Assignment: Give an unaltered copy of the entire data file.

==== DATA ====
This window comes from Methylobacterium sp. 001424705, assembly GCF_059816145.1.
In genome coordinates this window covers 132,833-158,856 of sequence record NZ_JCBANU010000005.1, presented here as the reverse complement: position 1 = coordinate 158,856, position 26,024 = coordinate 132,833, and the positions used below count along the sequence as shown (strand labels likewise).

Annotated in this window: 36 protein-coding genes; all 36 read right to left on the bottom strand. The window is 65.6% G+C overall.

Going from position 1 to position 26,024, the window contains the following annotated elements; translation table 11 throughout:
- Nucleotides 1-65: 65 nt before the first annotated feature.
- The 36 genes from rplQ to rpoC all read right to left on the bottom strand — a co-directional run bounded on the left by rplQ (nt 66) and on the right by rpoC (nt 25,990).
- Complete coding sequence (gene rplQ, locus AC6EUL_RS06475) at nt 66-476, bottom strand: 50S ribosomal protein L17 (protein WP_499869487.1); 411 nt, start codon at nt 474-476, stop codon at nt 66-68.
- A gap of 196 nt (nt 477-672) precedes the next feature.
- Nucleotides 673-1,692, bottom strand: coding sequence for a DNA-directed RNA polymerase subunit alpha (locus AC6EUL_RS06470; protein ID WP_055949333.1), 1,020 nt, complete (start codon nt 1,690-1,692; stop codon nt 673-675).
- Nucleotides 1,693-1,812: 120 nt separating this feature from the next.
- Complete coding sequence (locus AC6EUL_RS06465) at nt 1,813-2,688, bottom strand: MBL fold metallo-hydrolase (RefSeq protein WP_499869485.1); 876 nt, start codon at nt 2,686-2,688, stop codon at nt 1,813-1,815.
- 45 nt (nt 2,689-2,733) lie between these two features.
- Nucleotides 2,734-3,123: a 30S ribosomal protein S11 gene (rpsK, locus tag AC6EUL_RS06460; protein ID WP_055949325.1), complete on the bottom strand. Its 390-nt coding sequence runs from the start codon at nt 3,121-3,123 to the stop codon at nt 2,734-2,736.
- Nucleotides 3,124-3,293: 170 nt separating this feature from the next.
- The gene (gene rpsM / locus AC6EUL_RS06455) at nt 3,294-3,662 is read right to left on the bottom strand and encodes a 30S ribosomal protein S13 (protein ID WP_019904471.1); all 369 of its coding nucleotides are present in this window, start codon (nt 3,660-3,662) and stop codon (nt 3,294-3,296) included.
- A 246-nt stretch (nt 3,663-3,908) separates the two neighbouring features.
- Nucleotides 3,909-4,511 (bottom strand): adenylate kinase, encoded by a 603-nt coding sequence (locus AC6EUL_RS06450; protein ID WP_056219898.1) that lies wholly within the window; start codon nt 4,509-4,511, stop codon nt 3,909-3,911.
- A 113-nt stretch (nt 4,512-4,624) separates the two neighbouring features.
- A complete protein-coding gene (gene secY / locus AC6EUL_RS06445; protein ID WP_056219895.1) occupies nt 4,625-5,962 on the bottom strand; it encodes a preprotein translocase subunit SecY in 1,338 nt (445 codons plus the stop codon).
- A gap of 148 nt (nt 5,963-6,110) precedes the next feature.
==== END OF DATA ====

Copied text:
This window comes from Methylobacterium sp. 001424705, assembly GCF_059816145.1.
In genome coordinates this window covers 132,833-158,856 of sequence record NZ_JCBANU010000005.1, presented here as the reverse complement: position 1 = coordinate 158,856, position 26,024 = coordinate 132,833, and the positions used below count along the sequence as shown (strand labels likewise).

Annotated in this window: 36 protein-coding genes; all 36 read right to left on the bottom strand. The window is 65.6% G+C overall.

Going from position 1 to position 26,024, the window contains the following annotated elements; translation table 11 throughout:
- Nucleotides 1-65: 65 nt before the first annotated feature.
- The 36 genes from rplQ to rpoC all read right to left on the bottom strand — a co-directional run bounded on the left by rplQ (nt 66) and on the right by rpoC (nt 25,990).
- Complete coding sequence (gene rplQ, locus AC6EUL_RS06475) at nt 66-476, bottom strand: 50S ribosomal protein L17 (protein WP_499869487.1); 411 nt, start codon at nt 474-476, stop codon at nt 66-68.
- A gap of 196 nt (nt 477-672) precedes the next feature.
- Nucleotides 673-1,692, bottom strand: coding sequence for a DNA-directed RNA polymerase subunit alpha (locus AC6EUL_RS06470; protein ID WP_055949333.1), 1,020 nt, complete (start codon nt 1,690-1,692; stop codon nt 673-675).
- Nucleotides 1,693-1,812: 120 nt separating this feature from the next.
- Complete coding sequence (locus AC6EUL_RS06465) at nt 1,813-2,688, bottom strand: MBL fold metallo-hydrolase (RefSeq protein WP_499869485.1); 876 nt, start codon at nt 2,686-2,688, stop codon at nt 1,813-1,815.
- 45 nt (nt 2,689-2,733) lie between these two features.
- Nucleotides 2,734-3,123: a 30S ribosomal protein S11 gene (rpsK, locus tag AC6EUL_RS06460; protein ID WP_055949325.1), complete on the bottom strand. Its 390-nt coding sequence runs from the start codon at nt 3,121-3,123 to the stop codon at nt 2,734-2,736.
- Nucleotides 3,124-3,293: 170 nt separating this feature from the next.
- The gene (gene rpsM / locus AC6EUL_RS06455) at nt 3,294-3,662 is read right to left on the bottom strand and encodes a 30S ribosomal protein S13 (protein ID WP_019904471.1); all 369 of its coding nucleotides are present in this window, start codon (nt 3,660-3,662) and stop codon (nt 3,294-3,296) included.
- A 246-nt stretch (nt 3,663-3,908) separates the two neighbouring features.
- Nucleotides 3,909-4,511 (bottom strand): adenylate kinase, encoded by a 603-nt coding sequence (locus AC6EUL_RS06450; protein ID WP_056219898.1) that lies wholly within the window; start codon nt 4,509-4,511, stop codon nt 3,909-3,911.
- A 113-nt stretch (nt 4,512-4,624) separates the two neighbouring features.
- A complete protein-coding gene (gene secY / locus AC6EUL_RS06445; protein ID WP_056219895.1) occupies nt 4,625-5,962 on the bottom strand; it encodes a preprotein translocase subunit SecY in 1,338 nt (445 codons plus the stop codon).
- A gap of 148 nt (nt 5,963-6,110) precedes the next feature.